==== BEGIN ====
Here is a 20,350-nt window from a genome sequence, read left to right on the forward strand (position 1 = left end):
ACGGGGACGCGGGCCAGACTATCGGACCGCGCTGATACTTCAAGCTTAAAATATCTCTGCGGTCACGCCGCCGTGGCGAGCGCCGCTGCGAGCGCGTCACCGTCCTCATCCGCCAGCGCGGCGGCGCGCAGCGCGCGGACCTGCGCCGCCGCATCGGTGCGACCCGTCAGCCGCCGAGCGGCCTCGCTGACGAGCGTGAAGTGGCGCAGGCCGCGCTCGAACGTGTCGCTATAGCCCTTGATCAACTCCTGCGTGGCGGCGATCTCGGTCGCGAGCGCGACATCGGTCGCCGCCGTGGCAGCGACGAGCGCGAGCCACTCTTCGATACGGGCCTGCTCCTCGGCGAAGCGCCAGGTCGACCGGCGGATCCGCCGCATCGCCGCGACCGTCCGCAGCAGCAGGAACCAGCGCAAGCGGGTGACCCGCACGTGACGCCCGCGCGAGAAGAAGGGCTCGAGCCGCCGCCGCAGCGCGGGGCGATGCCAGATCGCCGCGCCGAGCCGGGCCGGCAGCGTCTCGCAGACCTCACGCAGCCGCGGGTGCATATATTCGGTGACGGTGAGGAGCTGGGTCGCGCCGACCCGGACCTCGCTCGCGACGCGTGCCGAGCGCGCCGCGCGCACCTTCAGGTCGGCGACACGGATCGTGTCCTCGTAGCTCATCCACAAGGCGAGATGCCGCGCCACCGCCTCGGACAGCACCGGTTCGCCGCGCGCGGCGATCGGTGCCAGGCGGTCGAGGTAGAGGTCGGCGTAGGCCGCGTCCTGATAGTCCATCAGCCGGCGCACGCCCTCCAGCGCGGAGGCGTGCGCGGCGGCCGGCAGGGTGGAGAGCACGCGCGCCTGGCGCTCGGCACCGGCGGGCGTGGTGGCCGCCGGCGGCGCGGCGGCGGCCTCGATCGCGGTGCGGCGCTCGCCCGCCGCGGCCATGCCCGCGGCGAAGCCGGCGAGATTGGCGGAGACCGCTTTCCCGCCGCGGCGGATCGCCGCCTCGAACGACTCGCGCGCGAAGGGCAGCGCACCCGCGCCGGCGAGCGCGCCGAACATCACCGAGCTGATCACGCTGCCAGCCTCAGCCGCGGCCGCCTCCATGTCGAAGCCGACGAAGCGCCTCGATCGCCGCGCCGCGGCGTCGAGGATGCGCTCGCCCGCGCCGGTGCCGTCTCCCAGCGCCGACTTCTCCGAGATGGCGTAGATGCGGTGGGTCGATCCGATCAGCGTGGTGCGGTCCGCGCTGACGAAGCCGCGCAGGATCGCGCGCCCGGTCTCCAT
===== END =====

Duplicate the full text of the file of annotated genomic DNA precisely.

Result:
Here is a 20,350-nt window from a genome sequence, read left to right on the forward strand (position 1 = left end):
ACGGGGACGCGGGCCAGACTATCGGACCGCGCTGATACTTCAAGCTTAAAATATCTCTGCGGTCACGCCGCCGTGGCGAGCGCCGCTGCGAGCGCGTCACCGTCCTCATCCGCCAGCGCGGCGGCGCGCAGCGCGCGGACCTGCGCCGCCGCATCGGTGCGACCCGTCAGCCGCCGAGCGGCCTCGCTGACGAGCGTGAAGTGGCGCAGGCCGCGCTCGAACGTGTCGCTATAGCCCTTGATCAACTCCTGCGTGGCGGCGATCTCGGTCGCGAGCGCGACATCGGTCGCCGCCGTGGCAGCGACGAGCGCGAGCCACTCTTCGATACGGGCCTGCTCCTCGGCGAAGCGCCAGGTCGACCGGCGGATCCGCCGCATCGCCGCGACCGTCCGCAGCAGCAGGAACCAGCGCAAGCGGGTGACCCGCACGTGACGCCCGCGCGAGAAGAAGGGCTCGAGCCGCCGCCGCAGCGCGGGGCGATGCCAGATCGCCGCGCCGAGCCGGGCCGGCAGCGTCTCGCAGACCTCACGCAGCCGCGGGTGCATATATTCGGTGACGGTGAGGAGCTGGGTCGCGCCGACCCGGACCTCGCTCGCGACGCGTGCCGAGCGCGCCGCGCGCACCTTCAGGTCGGCGACACGGATCGTGTCCTCGTAGCTCATCCACAAGGCGAGATGCCGCGCCACCGCCTCGGACAGCACCGGTTCGCCGCGCGCGGCGATCGGTGCCAGGCGGTCGAGGTAGAGGTCGGCGTAGGCCGCGTCCTGATAGTCCATCAGCCGGCGCACGCCCTCCAGCGCGGAGGCGTGCGCGGCGGCCGGCAGGGTGGAGAGCACGCGCGCCTGGCGCTCGGCACCGGCGGGCGTGGTGGCCGCCGGCGGCGCGGCGGCGGCCTCGATCGCGGTGCGGCGCTCGCCCGCCGCGGCCATGCCCGCGGCGAAGCCGGCGAGATTGGCGGAGACCGCTTTCCCGCCGCGGCGGATCGCCGCCTCGAACGACTCGCGCGCGAAGGGCAGCGCACCCGCGCCGGCGAGCGCGCCGAACATCACCGAGCTGATCACGCTGCCAGCCTCAGCCGCGGCCGCCTCCATGTCGAAGCCGACGAAGCGCCTCGATCGCCGCGCCGCGGCGTCGAGGATGCGCTCGCCCGCGCCGGTGCCGTCTCCCAGCGCCGACTTCTCCGAGATGGCGTAGATGCGGTGGGTCGATCCGATCAGCGTGGTGCGGTCCGCGCTGACGAAGCCGCGCAGGATCGCGCGCCCGGTCTCCAT